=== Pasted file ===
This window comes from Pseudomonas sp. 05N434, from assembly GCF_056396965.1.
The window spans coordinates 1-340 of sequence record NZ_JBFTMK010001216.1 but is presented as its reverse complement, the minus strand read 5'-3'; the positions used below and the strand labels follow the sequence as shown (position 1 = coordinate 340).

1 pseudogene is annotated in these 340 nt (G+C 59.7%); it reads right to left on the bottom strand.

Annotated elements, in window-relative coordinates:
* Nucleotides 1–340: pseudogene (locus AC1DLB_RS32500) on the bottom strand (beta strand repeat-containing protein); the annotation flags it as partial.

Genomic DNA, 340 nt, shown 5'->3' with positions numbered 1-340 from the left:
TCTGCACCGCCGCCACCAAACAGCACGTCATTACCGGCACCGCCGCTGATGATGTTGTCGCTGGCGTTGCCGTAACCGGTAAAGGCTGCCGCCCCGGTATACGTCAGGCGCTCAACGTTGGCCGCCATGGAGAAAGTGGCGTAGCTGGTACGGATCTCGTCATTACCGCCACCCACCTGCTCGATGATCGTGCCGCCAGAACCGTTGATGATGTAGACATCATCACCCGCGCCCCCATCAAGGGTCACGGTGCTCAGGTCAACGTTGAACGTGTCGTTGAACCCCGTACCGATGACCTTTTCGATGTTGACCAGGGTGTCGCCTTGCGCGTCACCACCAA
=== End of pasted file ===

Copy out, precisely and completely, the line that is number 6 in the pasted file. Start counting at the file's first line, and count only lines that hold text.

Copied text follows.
Genomic DNA, 340 nt, shown 5'->3' with positions numbered 1-340 from the left: